The Influence Of Pop Art And Pop Colours In Architecture
‘Architecture that is popular with people is usually termed as pop architecture’ (‘Encyclopedia. Com, 2019’). Pop art as a movement started in the 1950’s post World War II and took nearly twenty years to become a part of mainstream architecture . This essay intends to talk about buildings that fall under the category of pop architecture and are acknowledged by the public. ‘Pop architecture is a style which refers to structures that symbolically represent objects, to fantastic designs for vast sculptures on an architectural scale, or to any architecture produced more as a metaphor than a building (‘Farlex, 2020’)’. Even though the final product is not meant to be functional it is well acknowledged and entertained by the public.
Pop colours have a huge influence on pop architecture. ‘Pop art – instantly recognisable, irreverent, never muted and rarely tasteful – was the overriding design and artistic trend of the late 1950s and 1960s’ (‘Arkitexture, 2020’). It is usually seen that the use of pop colours attracts more teenagers and the younger generation. Architects usually create buildings and other large structures keeping in mind their target audience and the utility of space. For example, if someone is making a school then their target audience is students, faculty and visitors and the school is used for teaching purposes; if someone is constructing a museum then their target audience is the workers and the visitors and the space is used for exhibitions. Some buildings to be discussed further in this essay are: the Netherlands Institute for Sound and Vision, the Happy Rizzi house and the Kuggen Building.
Netherlands Institute for Sound and Vision
More well known as The Institute of Media Culture, it is an inspiring, creative and accessible meeting place for private individuals and professionals. There is a very clear influence of pop architecture in its design. The building is located in Hilversum, Amsterdam, Netherlands.’ The Netherlands Institute for Sound and Vision is divided into three different parts: the national archives, TV and Radio exhibition and the Institute offices’ (‘Anon, 2020’). Just like TV and Radio, this building is a means to create and influence pop culture in the city.
The visible images on this building were the stand-by images from the film and TV archives which were stored inside the building and then eventually copied and attached to the glass that creates an illusion of moving scenes. The idea of images on glass at that time was really new and innovative and it did not take much time to be included in the pop architecture list. The building is amongst one of the most interesting pop architecture landmarks of Dutch. ‘The content of the building – literally – was used to decorate the outside. The images have been frame grabbed from videotapes and all put together to create this masterpiece (‘Archello, 2020′)’. ‘Architecture went pop! because it entered the vein of pop art, and architecture went pop! because it’s autonomy bubble definitely burst out (‘Jeanibaker, 2015′)’. The cascade of the stepped museum floors are cladded in metal plates which register as a wall sculpture that shapes the internal space of the building. From the entrance, the visitors are guided through a bridge that goes over a deep canyon that dramatically shows the scale and size of the archives vault.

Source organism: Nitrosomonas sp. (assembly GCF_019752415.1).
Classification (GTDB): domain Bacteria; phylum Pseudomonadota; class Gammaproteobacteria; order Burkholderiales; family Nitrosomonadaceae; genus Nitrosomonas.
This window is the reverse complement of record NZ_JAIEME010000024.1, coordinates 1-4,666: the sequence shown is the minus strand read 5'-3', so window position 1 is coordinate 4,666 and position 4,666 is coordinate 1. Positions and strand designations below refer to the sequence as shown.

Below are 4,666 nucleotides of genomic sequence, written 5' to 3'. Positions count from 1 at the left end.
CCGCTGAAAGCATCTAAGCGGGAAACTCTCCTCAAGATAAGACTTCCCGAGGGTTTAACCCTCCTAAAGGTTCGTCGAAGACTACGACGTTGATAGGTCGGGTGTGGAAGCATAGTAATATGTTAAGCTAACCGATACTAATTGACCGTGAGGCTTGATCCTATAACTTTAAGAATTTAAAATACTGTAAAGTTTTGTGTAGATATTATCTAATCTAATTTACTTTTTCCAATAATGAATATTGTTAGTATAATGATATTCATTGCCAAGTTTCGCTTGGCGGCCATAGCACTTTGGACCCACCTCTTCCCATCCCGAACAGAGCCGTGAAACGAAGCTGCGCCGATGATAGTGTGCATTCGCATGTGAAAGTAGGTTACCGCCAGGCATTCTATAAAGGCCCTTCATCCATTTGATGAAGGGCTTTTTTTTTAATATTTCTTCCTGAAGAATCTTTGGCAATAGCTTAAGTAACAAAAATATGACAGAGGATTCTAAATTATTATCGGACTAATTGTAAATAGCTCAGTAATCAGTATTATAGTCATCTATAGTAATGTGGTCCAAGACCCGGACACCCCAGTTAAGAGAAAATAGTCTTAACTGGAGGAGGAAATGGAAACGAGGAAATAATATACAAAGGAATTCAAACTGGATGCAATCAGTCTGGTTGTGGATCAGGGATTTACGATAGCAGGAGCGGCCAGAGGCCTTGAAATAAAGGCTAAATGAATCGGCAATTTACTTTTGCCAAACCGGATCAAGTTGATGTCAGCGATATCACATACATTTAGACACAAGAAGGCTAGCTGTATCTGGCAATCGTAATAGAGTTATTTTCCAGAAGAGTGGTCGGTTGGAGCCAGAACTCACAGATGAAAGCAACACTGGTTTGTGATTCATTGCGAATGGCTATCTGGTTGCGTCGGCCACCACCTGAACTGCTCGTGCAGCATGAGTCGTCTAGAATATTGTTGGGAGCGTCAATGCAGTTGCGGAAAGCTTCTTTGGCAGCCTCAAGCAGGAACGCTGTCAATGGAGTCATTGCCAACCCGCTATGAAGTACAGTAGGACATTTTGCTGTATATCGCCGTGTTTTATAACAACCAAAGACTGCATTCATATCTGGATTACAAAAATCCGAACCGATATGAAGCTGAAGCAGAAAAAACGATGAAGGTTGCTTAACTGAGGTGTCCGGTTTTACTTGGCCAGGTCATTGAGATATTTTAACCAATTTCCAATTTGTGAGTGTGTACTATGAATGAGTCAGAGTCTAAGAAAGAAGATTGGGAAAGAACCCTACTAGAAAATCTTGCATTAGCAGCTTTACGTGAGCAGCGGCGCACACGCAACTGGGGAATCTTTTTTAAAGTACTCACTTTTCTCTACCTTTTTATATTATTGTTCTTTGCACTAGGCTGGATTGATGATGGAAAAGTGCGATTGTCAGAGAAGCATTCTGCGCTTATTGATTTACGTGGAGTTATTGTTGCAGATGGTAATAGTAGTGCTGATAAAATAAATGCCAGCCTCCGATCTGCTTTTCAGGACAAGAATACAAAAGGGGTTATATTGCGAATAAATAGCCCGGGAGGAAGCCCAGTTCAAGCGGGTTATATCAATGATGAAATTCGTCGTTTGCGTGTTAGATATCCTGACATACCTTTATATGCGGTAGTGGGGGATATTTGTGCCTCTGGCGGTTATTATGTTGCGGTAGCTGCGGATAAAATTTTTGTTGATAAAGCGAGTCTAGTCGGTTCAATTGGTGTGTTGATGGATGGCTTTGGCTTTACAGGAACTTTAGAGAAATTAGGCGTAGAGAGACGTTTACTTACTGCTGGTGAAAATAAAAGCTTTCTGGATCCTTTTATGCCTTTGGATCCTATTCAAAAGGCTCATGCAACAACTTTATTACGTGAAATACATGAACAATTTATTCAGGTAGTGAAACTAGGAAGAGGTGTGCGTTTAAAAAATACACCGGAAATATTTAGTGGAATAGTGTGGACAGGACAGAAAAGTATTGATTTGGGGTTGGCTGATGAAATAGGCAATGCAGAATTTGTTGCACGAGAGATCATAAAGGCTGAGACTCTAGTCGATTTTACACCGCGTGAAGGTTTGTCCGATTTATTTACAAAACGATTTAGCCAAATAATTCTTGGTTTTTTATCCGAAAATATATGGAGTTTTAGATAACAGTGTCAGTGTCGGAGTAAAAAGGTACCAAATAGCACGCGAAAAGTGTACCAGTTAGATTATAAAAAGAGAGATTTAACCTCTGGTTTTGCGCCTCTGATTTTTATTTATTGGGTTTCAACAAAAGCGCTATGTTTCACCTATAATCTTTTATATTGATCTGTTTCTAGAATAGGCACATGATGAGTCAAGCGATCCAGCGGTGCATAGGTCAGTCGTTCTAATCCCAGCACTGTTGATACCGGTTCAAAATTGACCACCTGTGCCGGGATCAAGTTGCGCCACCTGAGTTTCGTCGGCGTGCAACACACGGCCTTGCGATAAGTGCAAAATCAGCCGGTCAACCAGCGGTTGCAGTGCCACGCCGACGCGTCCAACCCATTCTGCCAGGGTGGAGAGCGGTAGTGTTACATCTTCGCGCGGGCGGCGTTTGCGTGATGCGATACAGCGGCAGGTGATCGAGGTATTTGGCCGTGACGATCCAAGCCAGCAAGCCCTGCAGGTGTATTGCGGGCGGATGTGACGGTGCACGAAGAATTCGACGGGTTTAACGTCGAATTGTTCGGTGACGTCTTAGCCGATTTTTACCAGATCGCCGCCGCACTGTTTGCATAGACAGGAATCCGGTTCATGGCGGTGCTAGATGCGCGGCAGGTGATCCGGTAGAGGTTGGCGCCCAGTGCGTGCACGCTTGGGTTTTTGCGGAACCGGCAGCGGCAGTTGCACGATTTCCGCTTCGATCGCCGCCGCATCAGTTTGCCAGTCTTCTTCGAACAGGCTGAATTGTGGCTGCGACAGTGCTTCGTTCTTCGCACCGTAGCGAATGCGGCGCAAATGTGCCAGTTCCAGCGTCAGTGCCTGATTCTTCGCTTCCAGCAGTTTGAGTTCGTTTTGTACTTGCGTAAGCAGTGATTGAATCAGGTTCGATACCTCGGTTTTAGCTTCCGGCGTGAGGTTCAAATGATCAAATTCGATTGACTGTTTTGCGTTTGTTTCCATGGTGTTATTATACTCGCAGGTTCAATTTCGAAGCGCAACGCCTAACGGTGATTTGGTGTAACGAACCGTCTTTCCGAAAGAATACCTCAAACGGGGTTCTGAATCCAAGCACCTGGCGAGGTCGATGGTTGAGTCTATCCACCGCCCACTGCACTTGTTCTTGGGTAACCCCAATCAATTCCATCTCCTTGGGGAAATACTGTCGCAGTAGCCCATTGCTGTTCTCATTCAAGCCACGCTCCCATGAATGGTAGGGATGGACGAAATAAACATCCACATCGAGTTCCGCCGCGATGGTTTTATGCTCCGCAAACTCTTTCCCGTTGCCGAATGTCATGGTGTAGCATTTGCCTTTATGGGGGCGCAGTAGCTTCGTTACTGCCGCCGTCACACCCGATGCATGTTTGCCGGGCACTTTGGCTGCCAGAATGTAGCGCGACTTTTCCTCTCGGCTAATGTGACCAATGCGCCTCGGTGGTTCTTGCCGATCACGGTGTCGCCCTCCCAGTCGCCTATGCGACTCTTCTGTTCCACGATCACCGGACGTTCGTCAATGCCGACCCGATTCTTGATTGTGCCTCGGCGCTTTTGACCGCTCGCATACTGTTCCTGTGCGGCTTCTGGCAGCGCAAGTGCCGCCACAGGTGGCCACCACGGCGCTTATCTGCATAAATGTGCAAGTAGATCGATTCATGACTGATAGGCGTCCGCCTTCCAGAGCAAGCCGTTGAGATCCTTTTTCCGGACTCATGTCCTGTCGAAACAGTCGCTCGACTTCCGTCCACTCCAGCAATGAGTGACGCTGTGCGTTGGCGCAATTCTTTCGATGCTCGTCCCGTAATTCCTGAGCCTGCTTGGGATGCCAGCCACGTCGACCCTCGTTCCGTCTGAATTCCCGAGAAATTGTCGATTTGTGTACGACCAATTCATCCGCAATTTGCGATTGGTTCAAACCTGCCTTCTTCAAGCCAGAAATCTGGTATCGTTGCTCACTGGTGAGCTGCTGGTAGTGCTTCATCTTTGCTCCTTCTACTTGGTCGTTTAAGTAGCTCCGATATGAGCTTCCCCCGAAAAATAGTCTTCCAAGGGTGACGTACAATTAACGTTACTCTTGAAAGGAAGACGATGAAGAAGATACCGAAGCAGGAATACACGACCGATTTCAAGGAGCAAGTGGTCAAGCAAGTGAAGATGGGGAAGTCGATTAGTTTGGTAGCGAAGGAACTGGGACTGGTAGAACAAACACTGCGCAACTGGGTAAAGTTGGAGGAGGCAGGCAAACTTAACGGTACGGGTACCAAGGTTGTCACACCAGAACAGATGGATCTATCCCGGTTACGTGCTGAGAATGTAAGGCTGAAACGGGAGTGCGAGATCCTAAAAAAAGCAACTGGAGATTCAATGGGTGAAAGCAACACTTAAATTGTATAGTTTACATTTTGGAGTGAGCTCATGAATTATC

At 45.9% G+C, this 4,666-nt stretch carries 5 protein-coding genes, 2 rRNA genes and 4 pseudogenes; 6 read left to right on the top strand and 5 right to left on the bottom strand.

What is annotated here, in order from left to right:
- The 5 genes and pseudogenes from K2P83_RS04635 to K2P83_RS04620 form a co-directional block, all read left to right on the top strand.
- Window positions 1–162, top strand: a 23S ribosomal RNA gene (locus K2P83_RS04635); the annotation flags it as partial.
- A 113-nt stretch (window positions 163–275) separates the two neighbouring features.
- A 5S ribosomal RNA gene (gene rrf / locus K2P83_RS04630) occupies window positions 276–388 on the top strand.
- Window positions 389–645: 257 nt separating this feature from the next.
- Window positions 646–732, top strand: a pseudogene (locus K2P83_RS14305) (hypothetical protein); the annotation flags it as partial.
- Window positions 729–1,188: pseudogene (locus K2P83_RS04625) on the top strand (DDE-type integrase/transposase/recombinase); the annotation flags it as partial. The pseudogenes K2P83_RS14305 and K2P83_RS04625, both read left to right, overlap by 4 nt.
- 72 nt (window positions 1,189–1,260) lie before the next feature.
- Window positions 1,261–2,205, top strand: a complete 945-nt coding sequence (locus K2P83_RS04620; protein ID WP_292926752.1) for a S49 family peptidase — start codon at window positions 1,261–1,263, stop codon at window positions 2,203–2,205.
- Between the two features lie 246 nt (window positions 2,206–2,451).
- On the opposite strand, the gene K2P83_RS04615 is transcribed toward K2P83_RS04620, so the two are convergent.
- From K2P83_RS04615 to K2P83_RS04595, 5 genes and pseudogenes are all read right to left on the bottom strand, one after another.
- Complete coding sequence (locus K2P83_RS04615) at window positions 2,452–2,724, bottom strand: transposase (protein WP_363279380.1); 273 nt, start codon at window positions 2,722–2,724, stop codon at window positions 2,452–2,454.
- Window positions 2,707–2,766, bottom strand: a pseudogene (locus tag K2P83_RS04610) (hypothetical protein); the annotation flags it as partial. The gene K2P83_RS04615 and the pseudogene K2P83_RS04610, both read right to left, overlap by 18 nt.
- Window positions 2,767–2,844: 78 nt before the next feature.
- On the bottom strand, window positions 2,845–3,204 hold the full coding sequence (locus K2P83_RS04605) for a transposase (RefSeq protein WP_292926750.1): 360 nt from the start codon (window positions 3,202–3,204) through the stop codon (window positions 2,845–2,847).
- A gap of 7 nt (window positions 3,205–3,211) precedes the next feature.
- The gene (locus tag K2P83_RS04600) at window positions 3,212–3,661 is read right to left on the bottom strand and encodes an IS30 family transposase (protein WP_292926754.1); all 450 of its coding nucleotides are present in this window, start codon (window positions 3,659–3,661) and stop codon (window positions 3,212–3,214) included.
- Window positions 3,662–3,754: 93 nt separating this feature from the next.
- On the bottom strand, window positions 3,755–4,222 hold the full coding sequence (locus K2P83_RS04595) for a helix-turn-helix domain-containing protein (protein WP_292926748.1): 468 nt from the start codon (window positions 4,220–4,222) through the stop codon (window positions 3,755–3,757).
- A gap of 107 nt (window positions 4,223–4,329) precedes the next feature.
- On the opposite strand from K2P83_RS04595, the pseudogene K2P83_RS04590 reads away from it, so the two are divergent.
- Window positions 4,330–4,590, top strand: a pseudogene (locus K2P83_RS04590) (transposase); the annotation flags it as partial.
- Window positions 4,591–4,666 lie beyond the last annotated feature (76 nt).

The Institute for Sound and Vision collects, looks after, and provides access to over 70% of the Dutch audio-visual heritage. Pop architecture was the best way to make heritage appealing to the young generation. The building is also liked a lot for its interior. The colourful glass panels when seen from inside look more beautiful. The ceiling and walls of some rooms are carved in steel plate with a blue coloured wall behind it. The room brightens up when lighted as the steel plates reflect light. Colours like orange, lemon yellow, electric blue and green (pop colour palette) increase the beauty of the building.
Happy Rizzi house
The happiest house on earth as many say is the Happy Rizzi House (Rizzihaus) in Brunswick which is a Day-Glo masterpiece of cartoon-inspired pop architecture set smack in the heart of a staid German historic neighbourhood’ (‘Anonymous, 2020’). The house looks happy due the cartoon faces drawn on it. Cartoons bring nostalgia to many but the use of pop colours enhance the beauty of the building and creates a sense of excitement.
This house was designed by a Newyork pop artist James Rizzi. ‘No wonder Rizzi was often described as Picasso meets Hanna-Barbera – it is an art that can be taken quite seriously while being deliriously absurd at the same time’ (‘yong, 2012’). The house was placed at a very odd place, between the business district and the old world European architecture street. ‘Unfortunately Rizzi passed away in 2011, but the Happy Rizzi House, was easily his largest piece of work, assures that his off the wall vision of the world will live on for years to come (‘Anonymous, 2020′)’.